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  United Kingdom British K2 & Broad Peak Expedition 2004 Update 1

19/06/04: We were told by Samander our Hushe Treks rep that the days walk to Urdukas would be the hardest day. Travelling over undulating moraine for most of the journey. It actually turned out to be not so bad and we arrived at Udukas in good time.

The camp is situated on terraced levels with the impressive summit of Urdukas peak behind. The only problem we have had at these camps is the dust, it gets into everything and dries your throat. However it's nice to have decent facilities on the approach to base camp.

On the 19th we had a slightly later start of 6.00am still far too early for my liking. Today was to be an easier day,travelling over a slightly more level Baltoro Glacier. The sun was blasting down on us but the clouds seemed to be clinging to some of the surrounding peaks. Masherbrum kept it's head in the clouds, Mustagh came into view for a spell. Eventually we rounded a corner and got our first sight of Gasherbrum 4, at first only a silhouette in the mist, eventually revealing itself through the clouds. To its right Mitre Peak, too its left Golden Peak. Barely visible through the cloud further left the summit of Broad Peak.

After arriving at Goro 2, our camp on the glacier for the night. We relaxed and looked at some of the surrounding peaks. Suddenly there was an almighty crash and an avalanche came down from one of the peaks. Very impressive from the safety of our camp several kilometres away. Tomorrow all being well we shall at Broad Peak base camp. Although it requires another early start, which I'm not looking forward to.

Dave is about 4 days behind us, today should be is first day trekking from Askole.

Regards, Stu.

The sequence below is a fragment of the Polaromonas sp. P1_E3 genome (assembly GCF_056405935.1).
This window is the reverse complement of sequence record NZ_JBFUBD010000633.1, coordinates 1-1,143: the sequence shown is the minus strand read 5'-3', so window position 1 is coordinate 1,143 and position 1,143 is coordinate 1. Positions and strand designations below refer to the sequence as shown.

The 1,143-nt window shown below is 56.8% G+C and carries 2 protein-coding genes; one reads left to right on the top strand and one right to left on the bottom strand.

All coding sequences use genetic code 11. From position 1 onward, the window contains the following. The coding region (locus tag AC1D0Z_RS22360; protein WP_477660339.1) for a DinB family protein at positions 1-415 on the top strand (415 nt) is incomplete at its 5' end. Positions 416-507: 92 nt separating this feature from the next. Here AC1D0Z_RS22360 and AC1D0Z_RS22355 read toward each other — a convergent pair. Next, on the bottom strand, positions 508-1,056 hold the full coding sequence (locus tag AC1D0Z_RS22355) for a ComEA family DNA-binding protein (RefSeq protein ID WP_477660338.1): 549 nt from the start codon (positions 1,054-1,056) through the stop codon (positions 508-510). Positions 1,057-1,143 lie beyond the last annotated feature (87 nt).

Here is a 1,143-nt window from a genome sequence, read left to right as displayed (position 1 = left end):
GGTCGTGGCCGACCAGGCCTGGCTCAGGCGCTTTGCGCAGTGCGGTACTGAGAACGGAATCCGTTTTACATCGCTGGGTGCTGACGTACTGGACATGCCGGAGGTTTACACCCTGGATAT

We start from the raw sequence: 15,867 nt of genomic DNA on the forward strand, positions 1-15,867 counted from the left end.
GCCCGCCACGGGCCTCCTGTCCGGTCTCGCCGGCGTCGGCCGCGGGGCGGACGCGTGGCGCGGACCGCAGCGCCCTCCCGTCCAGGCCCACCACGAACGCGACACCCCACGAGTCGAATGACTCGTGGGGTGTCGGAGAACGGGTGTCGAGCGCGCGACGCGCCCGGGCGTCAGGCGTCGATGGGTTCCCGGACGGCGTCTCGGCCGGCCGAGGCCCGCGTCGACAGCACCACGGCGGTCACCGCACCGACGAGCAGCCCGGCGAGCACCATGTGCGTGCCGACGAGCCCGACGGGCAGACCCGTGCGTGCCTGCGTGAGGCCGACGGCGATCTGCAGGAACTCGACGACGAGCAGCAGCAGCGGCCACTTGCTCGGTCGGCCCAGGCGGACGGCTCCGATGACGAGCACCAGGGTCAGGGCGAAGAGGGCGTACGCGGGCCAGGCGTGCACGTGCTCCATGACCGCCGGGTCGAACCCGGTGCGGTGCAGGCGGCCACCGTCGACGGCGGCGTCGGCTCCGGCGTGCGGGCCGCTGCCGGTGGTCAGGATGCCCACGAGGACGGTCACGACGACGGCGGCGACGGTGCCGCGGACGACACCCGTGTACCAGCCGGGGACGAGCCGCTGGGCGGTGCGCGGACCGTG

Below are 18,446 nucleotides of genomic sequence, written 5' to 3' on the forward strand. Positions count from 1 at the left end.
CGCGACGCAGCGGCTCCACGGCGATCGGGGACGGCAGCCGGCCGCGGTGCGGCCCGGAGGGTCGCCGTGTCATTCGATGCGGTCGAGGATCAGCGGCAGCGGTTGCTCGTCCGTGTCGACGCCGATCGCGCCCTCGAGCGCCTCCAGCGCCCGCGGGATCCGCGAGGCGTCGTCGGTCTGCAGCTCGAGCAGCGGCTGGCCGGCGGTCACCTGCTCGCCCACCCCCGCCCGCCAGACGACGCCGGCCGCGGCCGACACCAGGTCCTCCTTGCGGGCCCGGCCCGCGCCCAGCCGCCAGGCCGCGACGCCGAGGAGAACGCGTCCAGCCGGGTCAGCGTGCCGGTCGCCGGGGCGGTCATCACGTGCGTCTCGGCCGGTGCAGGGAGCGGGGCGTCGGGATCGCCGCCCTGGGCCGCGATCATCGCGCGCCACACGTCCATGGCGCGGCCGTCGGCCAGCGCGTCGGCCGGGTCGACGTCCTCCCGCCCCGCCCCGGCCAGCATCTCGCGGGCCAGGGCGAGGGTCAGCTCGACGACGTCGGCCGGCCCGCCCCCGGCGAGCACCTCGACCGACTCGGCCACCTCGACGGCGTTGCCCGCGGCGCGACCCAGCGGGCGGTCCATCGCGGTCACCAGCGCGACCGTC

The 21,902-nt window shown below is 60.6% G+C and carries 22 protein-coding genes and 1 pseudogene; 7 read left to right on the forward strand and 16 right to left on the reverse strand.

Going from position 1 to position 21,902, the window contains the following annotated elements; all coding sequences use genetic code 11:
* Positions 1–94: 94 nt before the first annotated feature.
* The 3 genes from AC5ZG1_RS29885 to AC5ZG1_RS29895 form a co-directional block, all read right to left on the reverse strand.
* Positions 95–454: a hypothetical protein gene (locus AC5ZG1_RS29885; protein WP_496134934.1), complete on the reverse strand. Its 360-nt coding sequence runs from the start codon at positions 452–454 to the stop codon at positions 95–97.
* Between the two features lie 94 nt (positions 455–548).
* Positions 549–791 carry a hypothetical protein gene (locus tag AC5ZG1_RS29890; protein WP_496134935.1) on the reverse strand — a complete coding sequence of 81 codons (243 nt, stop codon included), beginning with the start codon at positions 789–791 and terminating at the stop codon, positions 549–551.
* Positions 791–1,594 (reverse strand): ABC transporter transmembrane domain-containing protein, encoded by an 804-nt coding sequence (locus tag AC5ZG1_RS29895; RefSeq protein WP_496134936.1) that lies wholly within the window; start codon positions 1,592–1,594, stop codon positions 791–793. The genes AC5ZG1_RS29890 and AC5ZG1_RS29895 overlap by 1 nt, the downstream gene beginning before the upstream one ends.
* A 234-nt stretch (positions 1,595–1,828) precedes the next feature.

17/06/04: Well after travelling overland to Skardu and then by jeep to Askole, we started our trek towards Broad Peak base camp on the 15th. Askole itself wasn't a particularly pleasant place to stay, but was fine for one night. There has been a lot of work done to the other camps as far as Urdukas, in that they have good sanitation and bins to separate waste as well as camp management. Askole is due to be developed for next years season.

The trek to the Jhola camp takes about 5.5 hours with a 1.5 hours dinner stop, this was made at the junction with the Biafo Glacier. The weather turned a bit miserable and eve started to rain a little bit.

Arriving at the camp we were amazed to see how much effort has been made to prevent further damage to the environment. Toilets, washing facilities, solar charged lighting for the night, recycle bins and an incinerator as well as replantation of trees.

In the evening the clouds lifted and we spent some time looking at a very impressive peak on the other side of the valley, working out possible routes on to the knife edge summit ridge.

On the 16th we had another early start on our trek to Paju. This was a slightly shorter day. It started with some spots of rain, and it looked like it was going to get worse. Fortunately it didn't and soon the clouds broke, before we new it we were in the baking sun. Just after passing a military encampment we stopped for another delicious dinner, after which we ad the final two hour walk into camp.

Paju sits amongst a cluster of trees, so is well sheltered from the sun. Paju is at a height of 3480m , here we are having a rest day for the porters and allowing us time to acclimatise.

We're still having problems charging the laptop. Hopefully this will be sorted when Dave joins us at base camp.

It will take another 3 days to reach base camp. Tomorrow we head up to Urdukas, which should take around 7 hours. En route, weather dependant , we should see some of the most technically challenging mountains in the world. Ralph will no doubt be looking for future base jumping possibilities

14/06/04: We are now camped above the river at Askole. It took us 7 hours to drive the 106km from Skardu and looking back at the tracks we have come up I think we made good time. It now feels like we are on our way, we have left the fields behind and are now surrounded by snow capped peaks. On asking the guides what the local peaks are they tell us not to worry they are only small mountains, most are unnamed. The map shows them as around 5500m.